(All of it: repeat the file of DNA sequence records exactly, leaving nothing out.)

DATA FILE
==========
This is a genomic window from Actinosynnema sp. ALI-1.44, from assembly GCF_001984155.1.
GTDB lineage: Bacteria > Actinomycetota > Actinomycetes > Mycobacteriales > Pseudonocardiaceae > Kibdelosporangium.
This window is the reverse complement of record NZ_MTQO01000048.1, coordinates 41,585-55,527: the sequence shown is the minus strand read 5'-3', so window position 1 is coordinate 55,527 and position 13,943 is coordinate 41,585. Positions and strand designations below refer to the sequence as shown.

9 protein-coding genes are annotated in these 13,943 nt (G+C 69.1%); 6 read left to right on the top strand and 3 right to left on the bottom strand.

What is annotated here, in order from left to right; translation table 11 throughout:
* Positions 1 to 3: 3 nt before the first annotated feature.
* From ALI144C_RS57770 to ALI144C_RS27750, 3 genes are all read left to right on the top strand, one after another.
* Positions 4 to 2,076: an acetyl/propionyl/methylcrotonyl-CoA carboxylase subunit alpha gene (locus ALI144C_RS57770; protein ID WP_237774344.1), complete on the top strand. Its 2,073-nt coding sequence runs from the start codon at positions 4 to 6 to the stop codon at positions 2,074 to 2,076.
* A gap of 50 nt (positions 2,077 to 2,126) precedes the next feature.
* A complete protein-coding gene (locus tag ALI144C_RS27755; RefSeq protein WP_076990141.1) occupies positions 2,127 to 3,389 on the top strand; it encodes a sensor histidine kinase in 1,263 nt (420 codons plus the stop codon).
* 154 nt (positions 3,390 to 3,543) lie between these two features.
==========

This is a genomic window from Actinosynnema sp. ALI-1.44, from assembly GCF_001984155.1.
GTDB lineage: Bacteria > Actinomycetota > Actinomycetes > Mycobacteriales > Pseudonocardiaceae > Kibdelosporangium.
This window is the reverse complement of record NZ_MTQO01000048.1, coordinates 41,585-55,527: the sequence shown is the minus strand read 5'-3', so window position 1 is coordinate 55,527 and position 13,943 is coordinate 41,585. Positions and strand designations below refer to the sequence as shown.

9 protein-coding genes are annotated in these 13,943 nt (G+C 69.1%); 6 read left to right on the top strand and 3 right to left on the bottom strand.

What is annotated here, in order from left to right; translation table 11 throughout:
* Positions 1 to 3: 3 nt before the first annotated feature.
* From ALI144C_RS57770 to ALI144C_RS27750, 3 genes are all read left to right on the top strand, one after another.
* Positions 4 to 2,076: an acetyl/propionyl/methylcrotonyl-CoA carboxylase subunit alpha gene (locus ALI144C_RS57770; protein ID WP_237774344.1), complete on the top strand. Its 2,073-nt coding sequence runs from the start codon at positions 4 to 6 to the stop codon at positions 2,074 to 2,076.
* A gap of 50 nt (positions 2,077 to 2,126) precedes the next feature.
* A complete protein-coding gene (locus tag ALI144C_RS27755; RefSeq protein WP_076990141.1) occupies positions 2,127 to 3,389 on the top strand; it encodes a sensor histidine kinase in 1,263 nt (420 codons plus the stop codon).
* 154 nt (positions 3,390 to 3,543) lie between these two features.